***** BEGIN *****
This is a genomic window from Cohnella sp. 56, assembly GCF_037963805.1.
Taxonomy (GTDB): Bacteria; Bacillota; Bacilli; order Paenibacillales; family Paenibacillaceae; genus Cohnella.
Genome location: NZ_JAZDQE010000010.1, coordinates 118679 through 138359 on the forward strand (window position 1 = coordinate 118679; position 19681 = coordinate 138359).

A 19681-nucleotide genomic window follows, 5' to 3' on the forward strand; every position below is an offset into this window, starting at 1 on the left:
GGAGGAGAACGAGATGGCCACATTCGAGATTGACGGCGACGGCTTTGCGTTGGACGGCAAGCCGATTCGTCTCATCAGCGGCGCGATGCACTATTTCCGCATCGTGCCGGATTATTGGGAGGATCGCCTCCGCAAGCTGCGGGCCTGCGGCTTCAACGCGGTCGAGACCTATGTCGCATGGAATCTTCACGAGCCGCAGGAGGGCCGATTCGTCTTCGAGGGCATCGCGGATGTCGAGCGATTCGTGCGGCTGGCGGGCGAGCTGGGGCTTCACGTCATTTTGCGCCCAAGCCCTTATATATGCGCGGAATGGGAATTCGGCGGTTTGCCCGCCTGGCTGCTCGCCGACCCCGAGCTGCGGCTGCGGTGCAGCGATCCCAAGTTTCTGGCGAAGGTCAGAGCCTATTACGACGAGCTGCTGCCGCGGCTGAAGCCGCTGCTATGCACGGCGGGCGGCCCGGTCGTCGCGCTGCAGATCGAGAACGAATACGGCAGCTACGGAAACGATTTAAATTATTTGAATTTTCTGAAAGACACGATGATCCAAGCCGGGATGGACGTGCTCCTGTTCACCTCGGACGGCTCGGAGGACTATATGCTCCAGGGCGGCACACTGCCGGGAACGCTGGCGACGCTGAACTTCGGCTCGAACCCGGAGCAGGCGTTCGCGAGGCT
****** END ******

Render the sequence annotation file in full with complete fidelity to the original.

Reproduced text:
This is a genomic window from Cohnella sp. 56, assembly GCF_037963805.1.
Taxonomy (GTDB): Bacteria; Bacillota; Bacilli; order Paenibacillales; family Paenibacillaceae; genus Cohnella.
Genome location: NZ_JAZDQE010000010.1, coordinates 118679 through 138359 on the forward strand (window position 1 = coordinate 118679; position 19681 = coordinate 138359).

A 19681-nucleotide genomic window follows, 5' to 3' on the forward strand; every position below is an offset into this window, starting at 1 on the left:
GGAGGAGAACGAGATGGCCACATTCGAGATTGACGGCGACGGCTTTGCGTTGGACGGCAAGCCGATTCGTCTCATCAGCGGCGCGATGCACTATTTCCGCATCGTGCCGGATTATTGGGAGGATCGCCTCCGCAAGCTGCGGGCCTGCGGCTTCAACGCGGTCGAGACCTATGTCGCATGGAATCTTCACGAGCCGCAGGAGGGCCGATTCGTCTTCGAGGGCATCGCGGATGTCGAGCGATTCGTGCGGCTGGCGGGCGAGCTGGGGCTTCACGTCATTTTGCGCCCAAGCCCTTATATATGCGCGGAATGGGAATTCGGCGGTTTGCCCGCCTGGCTGCTCGCCGACCCCGAGCTGCGGCTGCGGTGCAGCGATCCCAAGTTTCTGGCGAAGGTCAGAGCCTATTACGACGAGCTGCTGCCGCGGCTGAAGCCGCTGCTATGCACGGCGGGCGGCCCGGTCGTCGCGCTGCAGATCGAGAACGAATACGGCAGCTACGGAAACGATTTAAATTATTTGAATTTTCTGAAAGACACGATGATCCAAGCCGGGATGGACGTGCTCCTGTTCACCTCGGACGGCTCGGAGGACTATATGCTCCAGGGCGGCACACTGCCGGGAACGCTGGCGACGCTGAACTTCGGCTCGAACCCGGAGCAGGCGTTCGCGAGGCT